As you head south along the West Coast road (R27) towards Cape Town, the first sign of the city – apart from the view of Table Mountain in the distance – is the Koeberg Nuclear Power Station. Next is Melkbos, the furthest northern suburb of Cape Town on the coast. For our purposes, it marks the end of the West Coast, and the beginning of Table Bay, which ends at the harbour in the southern corner of the bay.


Van Riebeeckstrand

Fickle beach break in Melkbos (north of Ou Skip Caravan Park). Mushy but can be good fun. Best in light northeast winds and small swell.


Also called Beach Road, this is a good right-hand sandbar point break in Melkbos. It is protected by an outer reef. Works in light southwest or southeast winds and big groundswell. The outside is best at low tide. The inside cooks on the high tide.

Shark Bay

Sometimes called Captains. Fickle reef/sand set-up in Melkbos area. Best in light southeast or northeast with right sandbars. Best in clean two- to four-foot groundswell. Gets out of control easily.


Between Haakgat and Melkbos along a dust road near some small dunes you will find fun sandbar peaks when light easterly winds are blowing and a small groundswell is running.


Parallel to the beach about 30 metres out is a sectiony left point, inconsistent and exposed with a boiling reef section that works strictly at high tide only. Check out the A-frame rights across a line of rocks that end at Haakgat. Difficult to ride, but powerful. A proper wave.

Kreefte Reef

Bowling right-hander that breaks on the outside when big. Medium west swell and low tide. The inside left-hander works on smaller swell.

Derde Steen

Good-quality beach break near Blouberg. Needs glassy to light northeast and two- to five-foot west swell. Gets super-hollow and superlative.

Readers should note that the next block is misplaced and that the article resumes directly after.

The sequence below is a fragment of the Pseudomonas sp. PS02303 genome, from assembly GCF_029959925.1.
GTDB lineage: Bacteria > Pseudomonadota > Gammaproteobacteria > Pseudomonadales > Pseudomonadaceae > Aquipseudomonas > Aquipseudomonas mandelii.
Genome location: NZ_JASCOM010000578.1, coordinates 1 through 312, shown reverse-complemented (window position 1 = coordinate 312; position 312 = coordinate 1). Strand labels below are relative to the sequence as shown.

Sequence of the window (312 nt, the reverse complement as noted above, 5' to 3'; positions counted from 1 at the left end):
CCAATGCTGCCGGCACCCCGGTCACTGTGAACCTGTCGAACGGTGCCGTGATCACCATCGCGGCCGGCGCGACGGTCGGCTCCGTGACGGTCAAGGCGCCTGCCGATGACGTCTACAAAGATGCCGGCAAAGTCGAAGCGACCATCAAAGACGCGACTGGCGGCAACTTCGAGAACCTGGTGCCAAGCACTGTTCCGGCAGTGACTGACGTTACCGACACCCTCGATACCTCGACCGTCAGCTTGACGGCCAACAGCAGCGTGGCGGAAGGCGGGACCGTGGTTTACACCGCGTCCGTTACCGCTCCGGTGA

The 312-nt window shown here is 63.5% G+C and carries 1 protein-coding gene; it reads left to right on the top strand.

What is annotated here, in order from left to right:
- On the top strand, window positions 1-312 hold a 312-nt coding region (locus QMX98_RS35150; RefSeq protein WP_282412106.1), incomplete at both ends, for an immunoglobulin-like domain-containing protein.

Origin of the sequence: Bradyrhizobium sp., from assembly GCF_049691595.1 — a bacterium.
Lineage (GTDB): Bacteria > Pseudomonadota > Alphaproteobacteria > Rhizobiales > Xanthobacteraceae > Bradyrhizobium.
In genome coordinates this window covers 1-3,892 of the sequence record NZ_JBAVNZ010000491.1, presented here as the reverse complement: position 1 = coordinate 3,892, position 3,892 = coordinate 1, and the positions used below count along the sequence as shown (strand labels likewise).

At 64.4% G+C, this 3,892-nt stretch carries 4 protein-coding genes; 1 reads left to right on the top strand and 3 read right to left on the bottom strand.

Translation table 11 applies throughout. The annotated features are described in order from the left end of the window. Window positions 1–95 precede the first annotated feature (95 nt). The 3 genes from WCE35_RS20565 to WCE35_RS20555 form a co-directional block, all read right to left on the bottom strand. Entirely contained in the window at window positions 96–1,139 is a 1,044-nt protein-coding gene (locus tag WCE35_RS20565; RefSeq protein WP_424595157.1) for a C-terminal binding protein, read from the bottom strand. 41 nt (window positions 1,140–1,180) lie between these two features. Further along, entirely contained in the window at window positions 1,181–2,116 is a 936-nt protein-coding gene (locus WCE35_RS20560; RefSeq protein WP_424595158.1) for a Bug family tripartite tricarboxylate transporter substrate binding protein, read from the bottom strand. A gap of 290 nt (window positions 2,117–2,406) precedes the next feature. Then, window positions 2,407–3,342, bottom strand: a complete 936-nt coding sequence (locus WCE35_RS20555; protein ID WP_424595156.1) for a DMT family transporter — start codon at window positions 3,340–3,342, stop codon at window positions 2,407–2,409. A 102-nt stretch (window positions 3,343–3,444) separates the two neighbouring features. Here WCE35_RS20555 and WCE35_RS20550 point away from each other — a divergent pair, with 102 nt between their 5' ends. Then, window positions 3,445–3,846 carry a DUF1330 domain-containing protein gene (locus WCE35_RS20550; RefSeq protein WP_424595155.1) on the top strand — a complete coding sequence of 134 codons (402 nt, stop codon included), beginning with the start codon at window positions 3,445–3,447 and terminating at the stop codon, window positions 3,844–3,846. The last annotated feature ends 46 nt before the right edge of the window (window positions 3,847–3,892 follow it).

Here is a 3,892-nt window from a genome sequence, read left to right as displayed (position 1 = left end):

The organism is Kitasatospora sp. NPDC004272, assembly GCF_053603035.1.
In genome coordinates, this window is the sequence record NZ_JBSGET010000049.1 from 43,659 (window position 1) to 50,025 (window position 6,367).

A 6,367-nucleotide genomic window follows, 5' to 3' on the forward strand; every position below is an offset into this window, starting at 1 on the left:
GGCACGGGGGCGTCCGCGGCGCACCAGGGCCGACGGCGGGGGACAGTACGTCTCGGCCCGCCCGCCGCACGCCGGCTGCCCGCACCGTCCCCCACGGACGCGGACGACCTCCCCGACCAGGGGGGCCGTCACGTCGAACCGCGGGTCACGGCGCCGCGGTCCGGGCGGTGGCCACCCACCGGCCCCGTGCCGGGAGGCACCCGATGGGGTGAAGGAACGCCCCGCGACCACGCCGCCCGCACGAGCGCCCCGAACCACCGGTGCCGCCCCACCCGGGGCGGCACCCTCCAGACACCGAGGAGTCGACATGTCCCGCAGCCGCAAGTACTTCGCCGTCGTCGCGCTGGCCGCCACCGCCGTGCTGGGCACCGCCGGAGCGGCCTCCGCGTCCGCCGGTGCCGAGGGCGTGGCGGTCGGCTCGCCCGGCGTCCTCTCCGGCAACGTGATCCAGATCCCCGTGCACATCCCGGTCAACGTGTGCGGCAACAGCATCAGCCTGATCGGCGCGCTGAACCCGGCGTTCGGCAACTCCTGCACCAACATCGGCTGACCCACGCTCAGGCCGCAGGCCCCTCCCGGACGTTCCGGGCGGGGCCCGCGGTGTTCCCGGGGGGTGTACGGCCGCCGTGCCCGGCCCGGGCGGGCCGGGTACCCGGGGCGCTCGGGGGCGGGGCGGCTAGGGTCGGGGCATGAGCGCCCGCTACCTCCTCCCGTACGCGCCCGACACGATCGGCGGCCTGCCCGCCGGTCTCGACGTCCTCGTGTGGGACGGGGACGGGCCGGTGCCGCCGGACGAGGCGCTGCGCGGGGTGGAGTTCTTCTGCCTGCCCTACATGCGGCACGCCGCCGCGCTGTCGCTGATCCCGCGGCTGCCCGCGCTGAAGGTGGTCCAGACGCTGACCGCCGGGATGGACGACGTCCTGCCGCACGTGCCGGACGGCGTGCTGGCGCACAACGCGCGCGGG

Tweede Steen

Derde Steen’s poor cousin, twice removed. Fickle and lacking the same quality, but gets fun.

Eerste Steen

Hollow peaking beach break on the coast road between Melkbos and Blouberg. Same old. West swell, light northeast.

{mosimage} TABLEVIEW: Some suburbs have literal meanings.

Horse Trails

A nearby estate belonging to racehorse trainer Terence Millard used to have its own traffic light for grooms to take horses across the road. Hollow A-frames break on sand in small swell up to five foot.

Kamer van Sewentien

Left, sandy point on the other side of the rocks at the end of Big Bay. Sectiony. Works in moderate southeast or calm day. Best at low tide in a medium swell.

Big Bay

Windy beach break popular with sailboarders. Big A-frames break on the outside, then reform before hitting the shore break. Can be good banks here, but get s crowded. Best in light berg winds. Can be disorganised and messy. One of few west-facing spots that can handle a northwest, but not more than 15 knots.

Little Bay

Marginal beach break. Breeding ground for (human) rats. Soft sand peaks.


Deep outer sandbars break in bigger swell, while the shore break sandbanks break on the reform or can be a stand-alone wave when smaller. Must be glassy or light northeast. Crowded, but lots of peaks, varying in quality and length of ride. Difficult to catch due to an irregular reform that sometimes waits for the shore break before it breaks.

Sunset Beach

Scattered beach breaks at a relatively new suburb called Sunset. Mostly fickle, but can get good in light northeast and solid eight-foot ocean groundswell, which means shifty four- to five-foot peaks here. At best, a long walling right. Needs northeast berg winds.